• The Long Road to Marathon Recovery

    IMAGE Most marathoners agree that the last 6.2 miles of the race are just as difficult as the first 20. It is during that last, seemingly endless stretch that calves tighten, quads burn, and joints you did not know existed start to ache. But all that becomes a blur as sheer force of will drives you toward the finish line. Unfortunately, crossing the finish line does not make the pain go away. Just as marathon training takes a long time, so does marathon recovery. However, you can start the recovery process right after you cross the finish line.

    The First Few Hours

    Keep Moving

    The temptation to collapse and lie down when you cross the finish line might be overwhelming, but don't. Instead, walk around slowly while you start to rehydrate. Try cooling down gradually for 5-10 minutes. Also, change clothes to stay warm and dry.


    You will need fluid after the race, no matter how much you drank during the race. However, water alone will not do the trick. After a marathon, you will have a low concentration of sodium and electrolytes. You can rehydrate with a variety of fluids, including water, smoothies, recovery drinks, and juice.


    You should begin eating soon after completing your marathon. Eating is important because it helps restore hydration levels. Consider consuming a shake high in proteins and carbohydrates within 15 minutes after the marathon. This will give you a quick burst of fluid, protein, and carbohydrates. How much carbohydrate and protein feedings you should have are based on body weight. Talk with your nutritionist to find out what is best for you.

    Take Care of Your Body

    Other than eating and drinking, there are a few things to keep in mind in the hours following the race. Try to do what makes you feel better. If stretching feels good, stretch. If walking keeps you from getting tight, keep walking slowly. If you feel a throbbing injury, ice it.

    Use Ice, Not Heat

    Heat is one thing you should avoid during the first few days after the race. A Jacuzzi or hot tub, or even a heating pad, might seem like the perfect remedy for aching legs, but heat can actually increase swelling and muscle soreness. It seems less soothing, but you should ice your aching muscles and joints instead or take a very short bath in ice water.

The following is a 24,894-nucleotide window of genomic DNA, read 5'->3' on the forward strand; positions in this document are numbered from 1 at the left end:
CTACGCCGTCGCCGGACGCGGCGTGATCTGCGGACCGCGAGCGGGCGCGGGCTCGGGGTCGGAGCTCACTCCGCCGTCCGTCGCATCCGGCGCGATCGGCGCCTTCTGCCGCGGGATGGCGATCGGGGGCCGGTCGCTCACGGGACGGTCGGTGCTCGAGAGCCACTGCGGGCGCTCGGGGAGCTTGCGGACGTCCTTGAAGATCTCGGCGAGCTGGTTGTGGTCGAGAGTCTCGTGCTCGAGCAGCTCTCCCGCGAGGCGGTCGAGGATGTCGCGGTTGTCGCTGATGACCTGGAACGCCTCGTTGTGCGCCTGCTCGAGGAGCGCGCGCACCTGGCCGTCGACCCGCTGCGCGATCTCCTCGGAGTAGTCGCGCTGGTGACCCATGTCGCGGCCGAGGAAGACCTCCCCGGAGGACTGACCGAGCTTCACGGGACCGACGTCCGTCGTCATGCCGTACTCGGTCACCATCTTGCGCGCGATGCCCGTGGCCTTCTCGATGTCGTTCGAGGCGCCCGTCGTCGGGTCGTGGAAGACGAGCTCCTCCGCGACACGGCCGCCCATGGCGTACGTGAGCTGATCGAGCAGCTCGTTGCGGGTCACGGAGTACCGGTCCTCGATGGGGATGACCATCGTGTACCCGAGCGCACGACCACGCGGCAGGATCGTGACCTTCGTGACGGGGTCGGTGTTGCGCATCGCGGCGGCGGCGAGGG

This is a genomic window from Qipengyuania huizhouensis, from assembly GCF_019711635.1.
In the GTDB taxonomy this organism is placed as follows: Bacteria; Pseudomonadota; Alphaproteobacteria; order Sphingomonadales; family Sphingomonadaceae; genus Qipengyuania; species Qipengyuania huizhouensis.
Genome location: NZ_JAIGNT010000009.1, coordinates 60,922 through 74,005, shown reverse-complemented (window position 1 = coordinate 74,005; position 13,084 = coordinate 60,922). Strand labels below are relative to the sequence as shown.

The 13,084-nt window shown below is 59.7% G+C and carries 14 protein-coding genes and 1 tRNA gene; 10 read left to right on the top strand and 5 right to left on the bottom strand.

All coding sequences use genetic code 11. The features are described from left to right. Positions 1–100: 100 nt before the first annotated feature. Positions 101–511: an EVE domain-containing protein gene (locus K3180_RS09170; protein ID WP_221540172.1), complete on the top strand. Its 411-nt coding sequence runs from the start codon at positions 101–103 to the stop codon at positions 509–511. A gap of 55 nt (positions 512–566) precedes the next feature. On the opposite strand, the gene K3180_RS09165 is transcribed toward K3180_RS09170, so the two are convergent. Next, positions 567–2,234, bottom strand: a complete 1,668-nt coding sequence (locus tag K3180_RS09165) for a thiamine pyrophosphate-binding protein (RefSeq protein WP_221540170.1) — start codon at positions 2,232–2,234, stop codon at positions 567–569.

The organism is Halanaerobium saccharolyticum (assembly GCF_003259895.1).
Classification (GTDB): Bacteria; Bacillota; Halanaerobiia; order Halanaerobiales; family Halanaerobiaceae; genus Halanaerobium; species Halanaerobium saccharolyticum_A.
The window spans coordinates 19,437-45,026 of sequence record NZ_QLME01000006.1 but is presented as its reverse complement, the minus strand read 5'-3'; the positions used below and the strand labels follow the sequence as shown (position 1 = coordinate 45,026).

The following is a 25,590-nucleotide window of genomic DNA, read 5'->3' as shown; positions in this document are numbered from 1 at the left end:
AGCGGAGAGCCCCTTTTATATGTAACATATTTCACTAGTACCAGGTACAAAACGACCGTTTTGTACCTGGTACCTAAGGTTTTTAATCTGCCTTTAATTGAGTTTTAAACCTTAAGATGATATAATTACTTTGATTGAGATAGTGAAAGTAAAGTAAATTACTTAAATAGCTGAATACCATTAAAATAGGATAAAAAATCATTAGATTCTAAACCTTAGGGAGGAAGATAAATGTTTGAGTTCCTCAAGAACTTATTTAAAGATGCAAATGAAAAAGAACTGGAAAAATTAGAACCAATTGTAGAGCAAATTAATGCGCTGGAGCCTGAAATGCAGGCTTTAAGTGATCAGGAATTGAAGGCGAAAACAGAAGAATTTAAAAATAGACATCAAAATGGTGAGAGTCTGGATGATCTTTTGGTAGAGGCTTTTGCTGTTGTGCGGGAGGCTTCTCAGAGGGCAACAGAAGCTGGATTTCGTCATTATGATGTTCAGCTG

The First Week or Two

    The recovery continues in the weeks following the race.


    You will be sore. Climbing and descending stairs presents quite a challenge. Pay attention to your body and its need for rest. In a few days, the soreness will begin to subside.
    You may want to schedule a massage after your race. Ask a fellow runner to recommend a masseuse. You'll want to work with someone who is familiar with massaging people who run long distances.


    Light walking and stretching will help you regain some flexibility and decrease muscle soreness. Just remember to stretch gently. Excessive stretching may trigger spasms in damaged muscles.

    Lay Off the Running

    Training for a marathon gets you in the habit of running a lot. After a few days of rest, you may start itching to hit the road again. Try not to do that. Recovery time is just as important as the hill and tempo runs you included in your training plan.
    Try to abstain completely from running for at least one week, preferably two. When you return to running, take it very easy. Run at a pace that would allow you to carry on a conversation.

    The Weeks Following

    Do not worry; your body will not ache for the six weeks following the marathon. But just because the pain is not acute does not mean you are back to full strength. Use the time to try other fitness activities that do not stress your body as much as running, and ease up on your running mileage and intensity.
    Remember, the key to recovery is to do so gradually. Here is a guideline to consider in the weeks following the marathon:
    • Week 2—Aim for 25%-50% of pre-marathon weekly mileage. Limit training to 3-4 times, allowing at least three rest days.
    • Week 3—Aim for 50%-70% of pre-marathon weekly mileage. Limit training to 3-4 times, allowing at least three rest days.
    • Week 4—Aim for 60%-80% of pre-marathon weekly mileage. Limit training to 4-5 times, allowing two rest days.
    • After the first month—Increase your training by 10%-15% a week until you are back to your normal routine.
    Many marathoners experience a feeling of letdown after the end of many months of training. The best way to stay motivated is choose a post-marathon goal and begin training for your next event.
    Finishing a marathon is an incredible athletic feat. Enjoy it for a while, and give your body the time it needs and deserves to make a complete recovery.


    American College of Sports Medicine http://www.acsm.org

    American Running Association http://www.americanrunning.org


    Canadian Academy of Sport and Exercise Medicine http://www.casm-acms.org/

    Health Canada http://www.hc-sc.gc.ca


    After the marathon. American Council on Exercise website. Available at: http://www.acefitness.org/fitfacts/fitfacts%5Fdisplay.aspx?itemid=2645. Accessed February 27, 2103.

    Four nutrition tips for post-marathon recovery. Indiana University website. Available at: http://iuhealth.org/blog/detail/four-nutrition-tips-for-a-good-post-marathon-recovery/. Updated February 22, 2013. Accessed February 27, 2013.

    Maschi R. Marathon recovery tips: Getting back on the road safely. Drexel University website. Available at: http://www.drexel.edu/now/features/archive/2012/November/Marathon-Recovery-Tips/. Published November 20, 2012. Accessed February 27, 2013.

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